WALKING into one of Kutchan’s many pachinko parlours is a feast for the senses to say the least. Pachinko has a gigantic cult following in Japan and is all about being over the top. Tasteless design, a haze of smoke hanging in the air, blaring techno music, the incessant bleep of machines, echoing announcements shouted over the speakers by workers, and, of course, the sound of hundreds of thousands of metal ball bearings whizzing through the seemingly infinite fluorescent displays.
Best described as a cross between poker and pinball machines, pachinko is a Japanese gaming device with the ultimate goal of winning prizes and providing general amusement – which it offers in spades.
A dummy’s guide to pachinko
It may seem non-sensical, but there is a method to the madness…
• Players buy metal balls by inserting either cash, a pre-paid card, or a member card directly into the machine. For assistance, ask a worker.
• The pachinko machine has a digital slot machine on a large screen in the centre of its layout. Similar to slot or poker machines, the objective is to get three numbers or symbols in a row for a jackpot.
• Balls are shot into the machine from a ball tray with the purpose of attempting to win more balls, which act as currency. It’s a simple as that, so good luck!
Play by the rules
Player beware, the Japanese are serious about their pachinko!
• In Japan, there are many unwritten rules of pachinko conduct. All participating are expected to conform or leave. Some law-breakers have even arrested!
• Staff members are not supposed to tell a player where they can exchange their tokens for cash, due to ‘legality issues’ (privatised gambling is technically illegal in Japan), so players are expected to find out this information themselves.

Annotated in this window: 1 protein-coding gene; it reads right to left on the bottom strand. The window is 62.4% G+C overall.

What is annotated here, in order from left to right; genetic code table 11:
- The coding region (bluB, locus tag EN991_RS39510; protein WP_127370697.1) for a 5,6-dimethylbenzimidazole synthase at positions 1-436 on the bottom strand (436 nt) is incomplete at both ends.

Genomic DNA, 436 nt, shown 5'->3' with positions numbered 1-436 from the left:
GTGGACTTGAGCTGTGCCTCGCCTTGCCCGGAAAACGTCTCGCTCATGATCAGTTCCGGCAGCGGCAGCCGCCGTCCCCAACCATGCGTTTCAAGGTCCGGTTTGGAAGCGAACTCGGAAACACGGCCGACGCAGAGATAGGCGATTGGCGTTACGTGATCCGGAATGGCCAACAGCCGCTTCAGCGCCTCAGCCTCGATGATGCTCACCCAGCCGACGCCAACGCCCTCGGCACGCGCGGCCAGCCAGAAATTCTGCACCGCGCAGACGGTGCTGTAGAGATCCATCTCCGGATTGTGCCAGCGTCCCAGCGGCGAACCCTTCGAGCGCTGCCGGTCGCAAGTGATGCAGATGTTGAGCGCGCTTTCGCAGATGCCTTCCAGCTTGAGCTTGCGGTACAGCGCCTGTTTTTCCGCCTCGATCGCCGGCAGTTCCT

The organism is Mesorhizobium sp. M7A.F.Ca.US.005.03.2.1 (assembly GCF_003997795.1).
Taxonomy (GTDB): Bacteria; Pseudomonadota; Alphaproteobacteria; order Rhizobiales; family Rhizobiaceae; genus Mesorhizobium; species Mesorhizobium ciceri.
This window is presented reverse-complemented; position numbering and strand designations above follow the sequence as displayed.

• It is extremely taboo to touch another player’s balls. In-parlour fights have broken out because one player was accused of stealing another player’s balls, or accidentally knocking buckets over. A rule of thumb: best never touch anyone’s balls at all.
• Lastly, if a situation arises where you hit a jackpot but have no more balls to use in payout mode, you can ask a fellow player to borrow a handful of balls, but only if you return to him or her about twice the amount of balls you borrowed.
Hire a babysitter because kids aren’t allowed.
• Children are technically not allowed inside pachinko parlours, mainly because of alcohol and smoking. Believe it or not, a blind eye is sometimes turned towards children playing pachinko, so long as they don’t win much!
Pachinko and the law
Technically pachinko is illegal… and run by the Yakuza!
• In Japan, gambling within the private industry is illegal, but pachinko parlours are tolerated by the Japanese authorities as ‘semi-gambling’, and are not considered as centres of illegal activity.
• Attitudes towards pachinko vary in Japan, from being considered a way to make a living, to being stigmatized.
• In Japan, due to its bordering on illegal gambling, the pachinko industry has a close relationship with the police force. Currently, however, due to growing public and political pressure, Japanese police are more active in regulating parlours and they often send retired officers to become board members of pachinko companies.
So, there you go. Don’t just limit your Japanese cultural experience to the deep pow pow of Niseko and head a few minutes down the road to Kutchan, a local haven for pachinko parlours. Just look for the biggest, brightest buildings in town and you’ve found pachinko.